A Small Player Breaks Into Starbucks

The New York Times

On July 1st, The New York Times featured KIND’s new relationship with Starbucks  as part of their shift toward healthier, natural food offerings. Look for KIND at a Starbucks near you.

Daniel Lubetzky, a social entrepreneur who has started several food ventures, always hoped to sell his company’s KIND Fruit + Nut Bars in Starbucks Coffee stores — a chain whose values and consumers he felt meshed with his own. So in the five years since starting KIND, he took every opportunity to introduce himself to Starbucks executives, promoting his company’s success in e-mail messages to them and sending them samples of his bars.

The executives, he says, “were always very polite,” but they never bought the bars. Until now.

On Tuesday, Starbucks began selling three flavors of KIND bars at its registers as part of a campaign to revamp its menu with more healthful fare. The bars, with flavors like Mango Macadamia, are combinations of dried fruits and nuts bound together by honey. They are made, the company says, with whole natural ingredients rather than paste, and they are selling for $1.95 at Starbucks.

“This is such a huge break,” says Mr. Lubetzky, whose company generated about $15 million in revenue last year. “Now we just have to show we can make it work.”

Many entrepreneurs dream of placing their products with major retailers. But it can be a tough sell for small companies without a well-known brand name.

“The primary motivation of any big retailer is to get more dollars per square foot,” says H. David Hennessey, a marketing professor at Babson College in Wellesley, Mass. “You have to show them very clearly and effectively how you can achieve that for them.”

Big product makers have a clear advantage, Professor Hennessey says, because they can usually offer multiple product lines at lower prices and already have inventory management systems in place. Smaller companies must compete on price with major brands, but also be unusual enough to make them worth the retailer’s investment.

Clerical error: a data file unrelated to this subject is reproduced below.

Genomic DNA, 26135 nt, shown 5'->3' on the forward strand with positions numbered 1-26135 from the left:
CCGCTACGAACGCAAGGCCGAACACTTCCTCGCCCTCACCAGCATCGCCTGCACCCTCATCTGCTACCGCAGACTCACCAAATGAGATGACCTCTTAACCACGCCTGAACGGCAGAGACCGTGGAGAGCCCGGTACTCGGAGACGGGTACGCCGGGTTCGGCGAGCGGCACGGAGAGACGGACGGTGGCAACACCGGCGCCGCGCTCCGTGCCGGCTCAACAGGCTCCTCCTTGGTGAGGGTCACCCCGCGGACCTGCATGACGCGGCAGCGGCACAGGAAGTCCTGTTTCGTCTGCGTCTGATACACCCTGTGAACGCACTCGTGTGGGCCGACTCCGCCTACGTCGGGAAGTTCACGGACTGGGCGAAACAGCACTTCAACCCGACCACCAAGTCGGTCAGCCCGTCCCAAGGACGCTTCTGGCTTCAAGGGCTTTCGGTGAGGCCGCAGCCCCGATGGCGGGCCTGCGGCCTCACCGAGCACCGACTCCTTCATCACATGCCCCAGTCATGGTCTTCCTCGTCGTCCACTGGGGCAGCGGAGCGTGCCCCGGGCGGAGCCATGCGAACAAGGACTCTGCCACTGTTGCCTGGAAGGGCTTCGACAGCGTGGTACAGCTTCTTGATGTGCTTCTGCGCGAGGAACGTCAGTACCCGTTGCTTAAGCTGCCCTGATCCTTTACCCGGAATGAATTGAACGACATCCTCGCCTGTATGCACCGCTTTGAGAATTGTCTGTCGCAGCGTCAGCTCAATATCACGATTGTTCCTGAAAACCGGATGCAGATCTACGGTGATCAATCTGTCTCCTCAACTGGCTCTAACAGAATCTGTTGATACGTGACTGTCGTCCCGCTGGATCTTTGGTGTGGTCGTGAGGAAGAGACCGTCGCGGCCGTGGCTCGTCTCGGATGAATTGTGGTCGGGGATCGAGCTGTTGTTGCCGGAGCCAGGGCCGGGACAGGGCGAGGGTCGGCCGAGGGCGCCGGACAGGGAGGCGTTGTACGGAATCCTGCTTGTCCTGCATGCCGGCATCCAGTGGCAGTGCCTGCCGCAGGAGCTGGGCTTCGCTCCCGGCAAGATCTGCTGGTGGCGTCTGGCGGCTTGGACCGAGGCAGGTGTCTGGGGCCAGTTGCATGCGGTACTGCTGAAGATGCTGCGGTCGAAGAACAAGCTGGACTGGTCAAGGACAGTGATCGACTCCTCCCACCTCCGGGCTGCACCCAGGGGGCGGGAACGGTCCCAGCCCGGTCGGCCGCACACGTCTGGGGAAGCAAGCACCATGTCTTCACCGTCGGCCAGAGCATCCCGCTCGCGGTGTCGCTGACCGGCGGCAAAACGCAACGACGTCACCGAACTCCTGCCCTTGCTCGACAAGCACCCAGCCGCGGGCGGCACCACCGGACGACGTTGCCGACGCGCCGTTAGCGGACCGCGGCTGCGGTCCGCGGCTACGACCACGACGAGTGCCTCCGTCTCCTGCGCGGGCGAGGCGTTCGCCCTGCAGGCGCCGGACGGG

Just getting that first meeting can be a challenge. In 2003, Tom Szaky, co-founder of a start-up, TerraCycle, which sells fertilizer made from worm excrement, dialed up Wal-Mart’s fertilizer buyer every day for three weeks straight until the buyer finally answered his phone.

Knowing he had just a few seconds to win him over, he told the buyer he had developed an ecologically friendly fertilizer that is cheaper to produce than the major brands. Intrigued, the buyer invited him to Wal-Mart headquarters in Bentonville, Ark., where the buyer agreed to give TerraCycle a shot.

But breaking into the big leagues does not come without risk. Some retailers demand that new suppliers redesign their packaging and change how they handle shipping and inventory, even while facing the risk that their product could be pulled at any time.

Jamie Bird of Grand Rapids, Mich., was contacted by Target after her Wet Happened? diaper bags were featured on a blog for parents in the summer of 2007. A buyer for the chain invited Ms. Bird — who had been hand-sewing the bags from her basement — to join Target’s Parent Inventors program, which gives products made by and for parents a 12-week test run in Target stores.

Ms. Bird flew to Minneapolis at her own expense for a one-day orientation program. Among the many required steps, Ms. Bird was told to design new packaging for her bags, find a manufacturer, contract with a warehouse that used Target’s specified electronic inventory system, and buy a $5 million insurance policy with liability coverage. Ms. Bird estimates she spent $22,000 to get ready for the Parent Inventors program before Target placed its first order.

“They have all these hoops you have to jump through just to start selling,” she said. “I was getting sick just thinking about how much I was spending and worrying that my bags wouldn’t sell.” Ms. Bird says the test run worked out well, but she is still waiting to hear whether the retailer will continue selling the bags.